Tennessee freshman Armani Moore making a name for himself

Saul Young/News Sentinel
Tennessee freshman basketball player Armani Moore is pictured at Thompson-Boling Arena last Monday.

Photo by Saul Young, 2012 Knoxville News Sentinel

Saul Young/News Sentinel Tennessee freshman basketball player Armani Moore is pictured at Thompson-Boling Arena last Monday.

Vols comment on KNS basketball beat reporter, Brendan Quinn

Tennessee freshman Armani Moore was still searching in June 2011.

He floated across some recruiting radars as a combo guard at Swainsboro High School in Central Georgia, just off the freeway connecting Macon and Savannah.

He needed an audience.

That’s how he’d gain high-major attention, he told himself.

So walking onto the floor for the Reebok Headliner Tryout Camp, Moore understood what was on the line. His game earned him an invitation to the camp. A sterling performance could earn him an invitation to the big time — The Reebok Breakout Challenge camp in Philadelphia — where bleachers are stocked with Division I coaches presented open doors to opportunity.

In Atlanta, with much on the line, Moore played his way into the camp’s All-Star game.

That, in turn, garnered the coveted invitation north.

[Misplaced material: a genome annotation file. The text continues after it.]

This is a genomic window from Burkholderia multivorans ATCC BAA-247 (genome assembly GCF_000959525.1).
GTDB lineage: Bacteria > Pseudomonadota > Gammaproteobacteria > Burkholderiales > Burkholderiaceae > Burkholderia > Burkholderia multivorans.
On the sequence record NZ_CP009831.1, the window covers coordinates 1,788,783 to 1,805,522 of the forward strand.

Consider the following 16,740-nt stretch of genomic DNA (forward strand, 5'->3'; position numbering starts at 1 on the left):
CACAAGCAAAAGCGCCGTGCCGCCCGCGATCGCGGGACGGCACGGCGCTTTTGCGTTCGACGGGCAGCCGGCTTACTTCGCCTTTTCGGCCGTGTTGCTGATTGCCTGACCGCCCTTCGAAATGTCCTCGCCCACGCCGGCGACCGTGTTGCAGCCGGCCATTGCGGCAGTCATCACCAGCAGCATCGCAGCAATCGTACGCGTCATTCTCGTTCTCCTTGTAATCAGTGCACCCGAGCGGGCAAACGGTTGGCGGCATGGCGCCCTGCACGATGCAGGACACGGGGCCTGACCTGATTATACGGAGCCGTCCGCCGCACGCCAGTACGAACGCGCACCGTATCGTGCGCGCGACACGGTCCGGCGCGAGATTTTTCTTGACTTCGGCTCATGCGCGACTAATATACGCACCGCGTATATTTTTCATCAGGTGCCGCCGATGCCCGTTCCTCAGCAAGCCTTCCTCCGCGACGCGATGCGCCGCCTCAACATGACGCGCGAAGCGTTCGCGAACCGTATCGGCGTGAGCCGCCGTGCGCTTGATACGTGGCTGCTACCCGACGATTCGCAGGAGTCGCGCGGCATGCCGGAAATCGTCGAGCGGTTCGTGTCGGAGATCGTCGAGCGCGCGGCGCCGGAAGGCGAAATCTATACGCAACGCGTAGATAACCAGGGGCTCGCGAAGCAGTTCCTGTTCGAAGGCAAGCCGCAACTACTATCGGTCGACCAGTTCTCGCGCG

“It was an accomplishment coming from a small town and getting invited to the camp in Philly,” Moore said, when recently asked for his proudest moment on the floor. “It was just me and one of my coaches going there. It was crazy.

“Most people from a small town like that don’t think you can do something so big.”

After garnering some of the attention he thought he warranted, Moore ultimately moved on to a new school, Mount Paran Christian School in Kennesaw, Ga. There he averaged 22 points, 9.3 rebounds, 3.9 blocks and 2.3 steals per game.

With the slogan, “Where your game makes your name,” the Breakout camp champions itself as a proving ground.

Moore proved the motto right.

Tennessee coach Cuonzo Martin was in the stands in Philly. Moore caught his eye.

Now Moore will be catching minutes as a backup freshman point guard for the Vols.

Q: Is there a preferred nickname Tennessee fans should know?